The MusicTiles app allows everybody – novices, musicians, and expert composers – to remix songs in a playful manner using virtual modular tiles. In a 25-years celebration of the iconic So album, Peter Gabriel granted RoboProfessor Henrik Hautop Lund unparalleled access to his multi-tracks and stems to create a So 2.0 experience that allows fans to create MusicTiles mixes.
The So album MusicTiles app takes the songs of the original album into the new millennium allowing all music fans to make their own versions of well known Peter Gabriel songs such as Sledgehammer, In Your Eyes and Big Time. The So album for MusicTiles even contains three new versions of each song in different, modern styles (e.g. original, electronica & industrial) for the fans to play with and develop according to their own individual taste. By simple constructions with modular tiles on the iPhone or iPad, the user creates new versions of the songs dependent on where and when the modular tiles are put together.
By releasing the MusicTiles app with the So album, Peter Gabriel and Henrik Hautop Lund illuminate the potential of revolutionising the music industry by giving the music into the hands and the creative minds of the fans worldwide. “Whereas the traditional music industry is characterized by artists releasing songs and albums in a fixed format for CDs, iTunes, and streaming services”, says RoboProfessor Henrik Hautop Lund, “the MusicTiles app democratises the music to become a flexible format that can be manipulated by anybody, anywhere, anytime. Instead of listening to a hit song in the same format over and over again, MusicTiles allows the listener to change the hit song over and over again according to the listener’s own taste and creativity. The music fan is transformed from a passive listener to an active performer.”
Peter Gabriel says “I have always loved the idea that music and art should be fully open media from which no-one is excluded. They are languages that anyone can learn to speak and definitely not the exclusive province of the high priests armed with ‘Talent ’.
We started working with interactive music forms twenty years ago and were recently delighted to discover Henrik’s elegant and wonderfully simple music bricks working so well. It was such a well-executed version of something we had begun looking at doing for a Millenium project for Habitat. The Music Tiles app has the capacity to reach many people all over the world and get kids of all ages playing creatively with the building bricks of music, I’m very happy that So, after twenty five years in one form is now going be opened up in so many new ways with this Music Tiles launch. I look forward to being entertained and surprised by all its new incarnations.Mike Large of Real World confirms "we've been interested in interactive music since Peter Gabriel released Xplora 1 in 1994 and Noodle in 1999 - when we saw Henrik's MusicTiles and the wonderful bricks he'd made we felt it would be great to get involved. As well as supplying stems of Peter Gabriel's songs for Henrik's team to remix and experiment with Real World has worked with his team on the interface and functionality to produce a simple to use and fun new interactive musical experience."So how does it work?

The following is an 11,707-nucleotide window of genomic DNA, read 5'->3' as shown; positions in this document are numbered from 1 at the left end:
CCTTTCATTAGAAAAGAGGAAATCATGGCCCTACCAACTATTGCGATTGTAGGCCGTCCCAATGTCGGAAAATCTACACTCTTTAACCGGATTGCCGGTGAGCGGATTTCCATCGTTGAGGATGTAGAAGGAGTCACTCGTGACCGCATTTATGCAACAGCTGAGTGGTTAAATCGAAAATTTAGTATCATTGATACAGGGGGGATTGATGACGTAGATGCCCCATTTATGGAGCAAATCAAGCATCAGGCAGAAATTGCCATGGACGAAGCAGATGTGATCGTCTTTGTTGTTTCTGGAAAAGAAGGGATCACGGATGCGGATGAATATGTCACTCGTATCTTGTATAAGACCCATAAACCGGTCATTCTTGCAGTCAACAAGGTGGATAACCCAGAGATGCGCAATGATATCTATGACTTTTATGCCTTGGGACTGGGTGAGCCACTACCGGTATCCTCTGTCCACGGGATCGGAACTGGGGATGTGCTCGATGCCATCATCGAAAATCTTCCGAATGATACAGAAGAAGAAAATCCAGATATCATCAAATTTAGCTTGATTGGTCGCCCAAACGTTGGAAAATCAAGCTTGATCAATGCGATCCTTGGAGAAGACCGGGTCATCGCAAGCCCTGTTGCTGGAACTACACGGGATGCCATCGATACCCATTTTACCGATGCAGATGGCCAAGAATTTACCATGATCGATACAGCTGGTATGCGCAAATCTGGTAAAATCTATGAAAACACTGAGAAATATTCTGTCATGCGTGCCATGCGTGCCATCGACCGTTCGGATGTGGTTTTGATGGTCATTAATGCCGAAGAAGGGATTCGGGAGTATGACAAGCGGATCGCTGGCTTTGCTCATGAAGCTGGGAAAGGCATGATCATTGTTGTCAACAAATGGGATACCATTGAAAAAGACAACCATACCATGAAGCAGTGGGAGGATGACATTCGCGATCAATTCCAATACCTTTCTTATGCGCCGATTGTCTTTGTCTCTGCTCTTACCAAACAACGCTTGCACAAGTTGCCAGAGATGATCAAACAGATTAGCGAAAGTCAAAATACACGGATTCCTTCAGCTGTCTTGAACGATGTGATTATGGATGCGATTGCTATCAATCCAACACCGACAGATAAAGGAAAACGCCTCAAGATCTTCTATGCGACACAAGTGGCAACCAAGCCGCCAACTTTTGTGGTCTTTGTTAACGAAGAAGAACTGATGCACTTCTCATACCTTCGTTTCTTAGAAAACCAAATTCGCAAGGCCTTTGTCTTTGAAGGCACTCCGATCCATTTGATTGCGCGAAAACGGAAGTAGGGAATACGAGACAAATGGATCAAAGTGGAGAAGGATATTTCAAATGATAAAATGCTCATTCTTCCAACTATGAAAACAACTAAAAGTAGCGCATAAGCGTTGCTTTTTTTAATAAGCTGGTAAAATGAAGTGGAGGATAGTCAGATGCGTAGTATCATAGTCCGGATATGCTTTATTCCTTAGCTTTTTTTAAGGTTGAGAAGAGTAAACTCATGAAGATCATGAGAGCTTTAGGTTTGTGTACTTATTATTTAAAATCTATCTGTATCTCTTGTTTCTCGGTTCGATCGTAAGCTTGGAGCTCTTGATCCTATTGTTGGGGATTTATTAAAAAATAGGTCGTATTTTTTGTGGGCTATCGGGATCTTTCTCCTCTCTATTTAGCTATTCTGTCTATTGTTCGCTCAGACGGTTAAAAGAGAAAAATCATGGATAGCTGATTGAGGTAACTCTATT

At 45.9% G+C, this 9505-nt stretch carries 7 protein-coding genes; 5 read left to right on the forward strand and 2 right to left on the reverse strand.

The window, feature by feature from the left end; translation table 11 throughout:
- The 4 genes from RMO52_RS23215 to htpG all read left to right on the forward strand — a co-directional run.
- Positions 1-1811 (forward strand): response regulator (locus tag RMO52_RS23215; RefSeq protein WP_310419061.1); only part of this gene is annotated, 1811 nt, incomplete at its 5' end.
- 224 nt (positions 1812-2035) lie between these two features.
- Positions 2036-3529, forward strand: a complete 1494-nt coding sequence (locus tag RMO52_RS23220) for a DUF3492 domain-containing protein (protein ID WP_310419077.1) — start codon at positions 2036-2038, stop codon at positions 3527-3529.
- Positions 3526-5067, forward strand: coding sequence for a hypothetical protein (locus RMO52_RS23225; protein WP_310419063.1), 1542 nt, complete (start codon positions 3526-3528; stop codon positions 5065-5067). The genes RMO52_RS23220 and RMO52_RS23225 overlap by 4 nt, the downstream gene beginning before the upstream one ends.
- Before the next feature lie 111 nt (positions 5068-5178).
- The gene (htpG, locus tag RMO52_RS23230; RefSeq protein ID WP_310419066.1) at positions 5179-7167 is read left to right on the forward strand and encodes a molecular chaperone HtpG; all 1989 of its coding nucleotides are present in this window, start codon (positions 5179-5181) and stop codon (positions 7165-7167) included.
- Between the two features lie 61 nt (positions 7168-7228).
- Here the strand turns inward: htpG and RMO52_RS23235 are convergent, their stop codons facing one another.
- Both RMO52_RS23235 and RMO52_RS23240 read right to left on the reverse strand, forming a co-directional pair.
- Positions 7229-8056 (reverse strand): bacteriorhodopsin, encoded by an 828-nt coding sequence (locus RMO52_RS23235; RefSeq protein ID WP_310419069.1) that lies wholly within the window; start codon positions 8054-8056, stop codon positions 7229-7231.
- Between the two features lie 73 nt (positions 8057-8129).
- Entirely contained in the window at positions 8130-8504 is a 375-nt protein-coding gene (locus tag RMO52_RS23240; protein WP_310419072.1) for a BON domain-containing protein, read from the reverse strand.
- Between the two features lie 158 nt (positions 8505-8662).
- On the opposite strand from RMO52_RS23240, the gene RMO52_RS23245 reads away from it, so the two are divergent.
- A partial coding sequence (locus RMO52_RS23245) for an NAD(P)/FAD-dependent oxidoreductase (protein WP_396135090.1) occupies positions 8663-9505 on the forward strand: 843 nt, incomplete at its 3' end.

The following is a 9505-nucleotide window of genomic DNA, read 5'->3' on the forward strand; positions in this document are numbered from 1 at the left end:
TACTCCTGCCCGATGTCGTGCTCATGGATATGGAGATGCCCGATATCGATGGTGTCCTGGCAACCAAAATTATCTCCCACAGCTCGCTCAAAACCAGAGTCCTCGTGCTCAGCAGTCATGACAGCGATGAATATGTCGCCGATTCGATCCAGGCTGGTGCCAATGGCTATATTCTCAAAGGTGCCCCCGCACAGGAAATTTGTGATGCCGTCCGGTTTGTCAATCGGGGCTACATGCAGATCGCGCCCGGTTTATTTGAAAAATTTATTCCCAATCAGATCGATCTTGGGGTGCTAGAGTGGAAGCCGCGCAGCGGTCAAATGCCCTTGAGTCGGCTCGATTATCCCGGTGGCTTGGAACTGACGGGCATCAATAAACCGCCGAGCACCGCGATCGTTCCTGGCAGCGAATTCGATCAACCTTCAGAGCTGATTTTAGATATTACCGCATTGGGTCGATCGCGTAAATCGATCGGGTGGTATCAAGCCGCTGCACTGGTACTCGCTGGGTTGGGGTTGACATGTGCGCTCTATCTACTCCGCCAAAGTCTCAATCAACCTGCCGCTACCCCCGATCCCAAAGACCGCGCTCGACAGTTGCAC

MusicTiles runs as an app on iPad and iPhone, where a number of modular tiles are shown in a grid on the screen. Each modular tile has a colour and represents an instrument or a particular musical stem. For instance, a yellow tile represents guitar, and a light blue tile represents vocal. When two tiles are put next to each other (connected), they will start playing. For instance, connecting a yellow and a light blue tile will produce guitar and vocal sound. However, the sound of each instrument depends on where the tile is connected. Connecting a tile to the North side gives one sound, another sound is produced when connecting the tile to the East side, another sound is produced to the South side, and another to the West side. Having two, three or four tile neighbors connected may also produce different sounds. For instance, the guitar may sound in up to seven different ways, depending on how you connect the tile representing guitar.
By playing around with the modular tiles of a song, you will discover the different sounds of the tiles, and become able to make your own remixes. Your own remixes will depend on how, where, and when you connect and disconnect the tiles, and how well you train yourself to do this.
It is not necessary for all tiles to be connected. You can, for instance, put them together in islands of two and two. The way you choose to put the modular tiles together all depends on the way you want to play with them to produce your favorite sound.
The MusicTiles app also allows you to record the performance that you are making into your own version of a song. Afterwards, you can replay your recorded version of the song along with an animation of how the tiles were moved around, and you can also email your recorded version to your friends.
Songs may use more or less tiles, depending on the number of instruments being used in the song, and some songs may use A, B, and C pieces. In such a case, the different pieces can be chosen in the small bar above the menu bar. Above this bar is another small bar indicating the time, which may facilitate your musical performance with the modular tiles.
The songs for the MusicTiles So album were remixed and produced by Entertainment Robotics engaging a large team of contemporary musicians, DJs, and producers from Denmark, who brilliantly represent the sound of 2013. This team of producers that gives the 2013 sound to the So album in the MusicTiles version includes Kasper Falkenberg, Tore Nissen, Martin Ottesen, Balsner, Thomas Knak, Frederik Thaae, Simon Luth. The original So album music was composed, performed and produced by Peter Gabriel and Real World Studios.
www.musictiles.com Nominated for European Innovative Games Award